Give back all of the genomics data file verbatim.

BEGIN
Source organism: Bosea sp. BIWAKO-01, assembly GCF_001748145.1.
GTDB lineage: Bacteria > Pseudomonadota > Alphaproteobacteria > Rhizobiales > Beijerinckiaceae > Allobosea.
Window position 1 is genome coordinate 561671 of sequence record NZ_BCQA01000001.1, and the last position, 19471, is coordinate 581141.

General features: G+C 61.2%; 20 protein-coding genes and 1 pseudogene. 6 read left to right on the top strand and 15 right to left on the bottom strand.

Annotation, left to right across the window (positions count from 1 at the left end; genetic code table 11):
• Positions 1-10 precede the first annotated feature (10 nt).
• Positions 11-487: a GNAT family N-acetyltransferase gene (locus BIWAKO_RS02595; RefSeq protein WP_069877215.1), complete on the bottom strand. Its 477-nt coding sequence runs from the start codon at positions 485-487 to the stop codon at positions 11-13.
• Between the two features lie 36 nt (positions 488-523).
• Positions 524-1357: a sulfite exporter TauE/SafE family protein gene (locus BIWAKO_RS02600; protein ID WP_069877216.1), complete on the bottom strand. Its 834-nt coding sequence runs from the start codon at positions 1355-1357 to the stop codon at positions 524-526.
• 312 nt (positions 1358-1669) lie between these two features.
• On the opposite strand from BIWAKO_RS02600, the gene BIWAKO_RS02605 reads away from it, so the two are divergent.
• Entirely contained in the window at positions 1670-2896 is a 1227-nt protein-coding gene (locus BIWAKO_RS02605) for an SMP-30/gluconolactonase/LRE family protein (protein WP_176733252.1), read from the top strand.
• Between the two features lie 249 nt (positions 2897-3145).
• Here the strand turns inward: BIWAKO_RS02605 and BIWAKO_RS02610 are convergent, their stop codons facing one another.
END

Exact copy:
Source organism: Bosea sp. BIWAKO-01, assembly GCF_001748145.1.
GTDB lineage: Bacteria > Pseudomonadota > Alphaproteobacteria > Rhizobiales > Beijerinckiaceae > Allobosea.
Window position 1 is genome coordinate 561671 of sequence record NZ_BCQA01000001.1, and the last position, 19471, is coordinate 581141.

General features: G+C 61.2%; 20 protein-coding genes and 1 pseudogene. 6 read left to right on the top strand and 15 right to left on the bottom strand.

Annotation, left to right across the window (positions count from 1 at the left end; genetic code table 11):
• Positions 1-10 precede the first annotated feature (10 nt).
• Positions 11-487: a GNAT family N-acetyltransferase gene (locus BIWAKO_RS02595; RefSeq protein WP_069877215.1), complete on the bottom strand. Its 477-nt coding sequence runs from the start codon at positions 485-487 to the stop codon at positions 11-13.
• Between the two features lie 36 nt (positions 488-523).
• Positions 524-1357: a sulfite exporter TauE/SafE family protein gene (locus BIWAKO_RS02600; protein ID WP_069877216.1), complete on the bottom strand. Its 834-nt coding sequence runs from the start codon at positions 1355-1357 to the stop codon at positions 524-526.
• 312 nt (positions 1358-1669) lie between these two features.
• On the opposite strand from BIWAKO_RS02600, the gene BIWAKO_RS02605 reads away from it, so the two are divergent.
• Entirely contained in the window at positions 1670-2896 is a 1227-nt protein-coding gene (locus BIWAKO_RS02605) for an SMP-30/gluconolactonase/LRE family protein (protein WP_176733252.1), read from the top strand.
• Between the two features lie 249 nt (positions 2897-3145).
• Here the strand turns inward: BIWAKO_RS02605 and BIWAKO_RS02610 are convergent, their stop codons facing one another.